t’s no secret that the Hollywood Comet loves musicals.
In 2010, I revealed I had seen 400 movie musicals over the course of eight years. Now that number is over 500. To celebrate and share this musical love, here is my weekly feature about musicals.
This week’s musical:
“Seven Days’ Leave (1942) — Musical #475
Victor Mature, Lucille Ball,
Army Private Johnny Grey (Mature) discovers he is an heir of $100,000. However, he has to marry another heiress (Ball) in seven days in order to receive the money.
-Ball and Mature didn’t enjoy making this film. Ball had just completed “Big Street” and wanted to be taken more seriously in film. Ball was also unhappy because her husband Desi Arnaz was away fundraising for the war relief, according to The Films of Victor Mature by James McKay
-Mature was having an affair with Rita Hayworth and wanted her to be the leading lady rather than Ball. Mature’s attitude about it didn’t help his and Ball’s relationship, according to The Films of Victor Mature by James McKay.
-Several NBC radio shows are featured such as Truth or Consequence
-Remake of the 1930 Gary Cooper film, “Seven Days Leave,” according to 1000 Questions About Canada By John Robert Colombo.
-Victor Mature dancing and singing (but dubbed).
-Impressions of Lionel Barrymore and Ronald Colman by one of the soldiers. Though they aren’t terrific, I always enjoy hearing impressions of celebrities.
-The comedic ballroom dancing routine with Lynn Royce and Vanya. It starts out with a male and female dance number. Then a second man comes in for comedic relief, mostly at the lady’s expense.
-“Please Won’t You Leave My Girl Alone” sung by Victor Mature and a group of soldiers at the very beginning and the very end of the film. It’s not a good tune, but it’s the most memorable and catchy.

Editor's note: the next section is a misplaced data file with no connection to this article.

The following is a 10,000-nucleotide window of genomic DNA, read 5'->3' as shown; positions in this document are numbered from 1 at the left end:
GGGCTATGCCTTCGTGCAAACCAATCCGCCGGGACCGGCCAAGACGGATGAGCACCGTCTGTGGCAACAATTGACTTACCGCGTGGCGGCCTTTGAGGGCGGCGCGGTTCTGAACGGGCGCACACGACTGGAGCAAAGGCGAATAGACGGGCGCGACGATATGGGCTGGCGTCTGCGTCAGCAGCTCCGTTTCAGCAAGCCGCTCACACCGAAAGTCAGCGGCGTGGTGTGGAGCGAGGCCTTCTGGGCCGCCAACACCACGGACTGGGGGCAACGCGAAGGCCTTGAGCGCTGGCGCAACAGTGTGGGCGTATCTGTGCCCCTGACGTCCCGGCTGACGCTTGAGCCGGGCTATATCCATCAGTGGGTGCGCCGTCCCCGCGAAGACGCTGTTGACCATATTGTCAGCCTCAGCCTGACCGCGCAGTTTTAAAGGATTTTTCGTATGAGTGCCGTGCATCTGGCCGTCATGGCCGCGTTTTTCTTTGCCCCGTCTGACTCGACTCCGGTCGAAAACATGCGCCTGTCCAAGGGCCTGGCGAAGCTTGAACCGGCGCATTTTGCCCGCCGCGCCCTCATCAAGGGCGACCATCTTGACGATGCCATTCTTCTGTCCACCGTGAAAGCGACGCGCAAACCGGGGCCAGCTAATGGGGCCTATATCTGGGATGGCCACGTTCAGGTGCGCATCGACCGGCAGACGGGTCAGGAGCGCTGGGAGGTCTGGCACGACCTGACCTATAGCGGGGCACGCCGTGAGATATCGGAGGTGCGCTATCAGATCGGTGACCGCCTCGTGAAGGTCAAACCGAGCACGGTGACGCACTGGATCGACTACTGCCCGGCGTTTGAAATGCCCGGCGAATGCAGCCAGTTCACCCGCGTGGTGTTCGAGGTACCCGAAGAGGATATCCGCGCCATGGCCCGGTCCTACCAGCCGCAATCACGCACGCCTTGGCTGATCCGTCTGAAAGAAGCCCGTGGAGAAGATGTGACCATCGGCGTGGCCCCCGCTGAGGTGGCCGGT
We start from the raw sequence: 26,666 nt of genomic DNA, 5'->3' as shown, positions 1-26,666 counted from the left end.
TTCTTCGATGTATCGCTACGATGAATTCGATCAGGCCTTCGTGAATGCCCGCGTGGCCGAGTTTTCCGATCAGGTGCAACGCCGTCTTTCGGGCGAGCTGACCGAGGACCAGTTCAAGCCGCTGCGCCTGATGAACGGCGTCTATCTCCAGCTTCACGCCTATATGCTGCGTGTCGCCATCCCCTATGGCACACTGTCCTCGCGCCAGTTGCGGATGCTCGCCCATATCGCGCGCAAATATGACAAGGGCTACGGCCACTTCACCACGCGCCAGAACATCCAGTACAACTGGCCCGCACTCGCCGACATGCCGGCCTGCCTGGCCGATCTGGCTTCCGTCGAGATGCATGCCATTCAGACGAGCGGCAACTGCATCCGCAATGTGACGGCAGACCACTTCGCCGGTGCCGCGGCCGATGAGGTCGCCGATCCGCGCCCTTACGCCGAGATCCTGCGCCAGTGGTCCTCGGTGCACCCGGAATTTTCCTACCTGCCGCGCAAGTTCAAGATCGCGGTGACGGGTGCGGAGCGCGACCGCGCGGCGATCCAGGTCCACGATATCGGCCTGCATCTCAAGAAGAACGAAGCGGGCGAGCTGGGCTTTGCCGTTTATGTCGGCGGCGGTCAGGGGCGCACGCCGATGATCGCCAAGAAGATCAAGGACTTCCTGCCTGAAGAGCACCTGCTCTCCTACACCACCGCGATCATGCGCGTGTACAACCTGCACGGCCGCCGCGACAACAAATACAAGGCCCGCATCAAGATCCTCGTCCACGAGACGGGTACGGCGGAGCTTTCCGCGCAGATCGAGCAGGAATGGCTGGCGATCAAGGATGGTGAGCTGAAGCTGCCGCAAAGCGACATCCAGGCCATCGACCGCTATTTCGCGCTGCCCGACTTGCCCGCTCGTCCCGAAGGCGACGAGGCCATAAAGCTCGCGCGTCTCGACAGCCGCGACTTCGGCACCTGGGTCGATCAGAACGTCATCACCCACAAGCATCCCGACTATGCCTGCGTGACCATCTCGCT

-“Can’t Get Out of This Mood” sung by Ginny Simms with the Freddy Martin Orchestra. This is the best song sung in the whole film. Moody and musically lovely.
Neither of the stars were pleased to be in this film and I can’t blame them. The plot of having to marry someone in order to get money isn’t a new one. Romantic mix-ups should be expected. Though I wouldn’t say this movie was horrible, I also wouldn’t go out of my way to watch it multiple times.
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That’s Peter Lind Hayes doing the impressions of Barrymore, Colman and Charles Laughton. You might remember him as the plumber in the cult classic The 5,000 Fingers of Dr. T.
I like the movie mostly because of Hal Peary’s presence; he plays The Great Gildersleeve in this, but oddly Gildy’s a lawyer and not a girdle manufacturer/water commissioner like he was on radio. Arnold Stang is also fun to watch – he was sixteen years old when he made this film!
Hey Ivan 🙂
I think that was what I liked in the movie best (and should have noted): You got a glimpse into some of the 1940s radio shows. I always enjoy impressions of other actors too for some reason, I guess it’s my guilty pleasure.
Hello! You can tell where can I find this movie?